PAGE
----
Michael Moore Offers to Post $20K Bond for Assange
As readers are no doubt aware by now, Wikileaks founder Julian Assange appeared in a British court today, and was granted bail.
Many celebrities and public figures reportedly offered to post bail on Assange's behalf when the request was first considered last week, including British heiress Jemima Khan. On this go-around, one of the people who offered to contribute to Assange's freedom was filmmaker Michael Moore.
Moore released his statement to the court explaining the reasons he was willing to pony up $20,000 of his own cash on Asssange's behalf, and explained his decision further at the Huffington Post.
The Huffington Post piece is, well, classic Moore. He ain't shy about his motivations:
I ask you to imagine how much different our world would be if WikiLeaks had existed 10 years ago. Take a look at this photo. That's Mr. Bush about to be handed a "secret" document on August 6th, 2001. Its heading read: "Bin Ladin Determined To Strike in US." And on those pages it said the FBI had discovered "patterns of suspicious activity in this country consistent with preparations for hijackings." Mr. Bush decided to ignore it and went fishing for the next four weeks.
But if that document had been leaked, how would you or I have reacted? What would Congress or the FAA have done? Was there not a greater chance that someone, somewhere would have done something if all of us knew about bin Laden's impending attack using hijacked planes?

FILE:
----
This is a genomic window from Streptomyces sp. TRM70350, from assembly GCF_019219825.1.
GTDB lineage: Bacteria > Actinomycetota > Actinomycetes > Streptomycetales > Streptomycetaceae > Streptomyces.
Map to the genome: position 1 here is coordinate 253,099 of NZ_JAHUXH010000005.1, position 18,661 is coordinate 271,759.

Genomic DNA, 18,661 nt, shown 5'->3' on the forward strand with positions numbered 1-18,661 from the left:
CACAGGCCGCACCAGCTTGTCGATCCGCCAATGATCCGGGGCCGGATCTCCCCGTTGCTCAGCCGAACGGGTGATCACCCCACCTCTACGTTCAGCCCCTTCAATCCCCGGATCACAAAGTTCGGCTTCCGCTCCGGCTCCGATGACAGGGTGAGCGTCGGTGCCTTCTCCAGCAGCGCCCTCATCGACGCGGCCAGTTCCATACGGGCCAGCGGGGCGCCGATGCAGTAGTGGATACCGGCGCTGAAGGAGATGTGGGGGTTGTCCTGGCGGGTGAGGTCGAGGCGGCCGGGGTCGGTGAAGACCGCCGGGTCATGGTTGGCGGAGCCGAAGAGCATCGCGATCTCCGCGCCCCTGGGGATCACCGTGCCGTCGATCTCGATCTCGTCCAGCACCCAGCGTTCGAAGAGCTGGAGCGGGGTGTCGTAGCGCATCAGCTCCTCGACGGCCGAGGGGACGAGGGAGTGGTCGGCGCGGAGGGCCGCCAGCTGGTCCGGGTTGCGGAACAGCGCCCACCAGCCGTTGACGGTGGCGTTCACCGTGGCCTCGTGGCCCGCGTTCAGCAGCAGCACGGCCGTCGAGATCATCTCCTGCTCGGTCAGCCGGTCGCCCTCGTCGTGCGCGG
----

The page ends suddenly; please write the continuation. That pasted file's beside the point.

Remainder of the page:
But back then only a few people had access to that document. Because the secret was kept, a flight school instructor in San Diego who noticed that two Saudi students took no interest in takeoffs or landings, did nothing. Had he read about the bin Laden threat in the paper, might he have called the FBI? (Please read this essay by former FBI Agent Coleen Rowley, Time's 2002 co-Person of the Year, about her belief that had WikiLeaks been around in 2001, 9/11 might have been prevented.)
Moore also suggests that the allegations of sexual assault Assange is facing in Sweden may be nothing short of bogus, urging that readers "not be naive about how the government works when it decides to go after its prey."
Odds on a release date for "WikiLeaks: The Movie," anyone?
Posted by Eric Lipman on December 14, 2010 at 01:01 PM | Permalink
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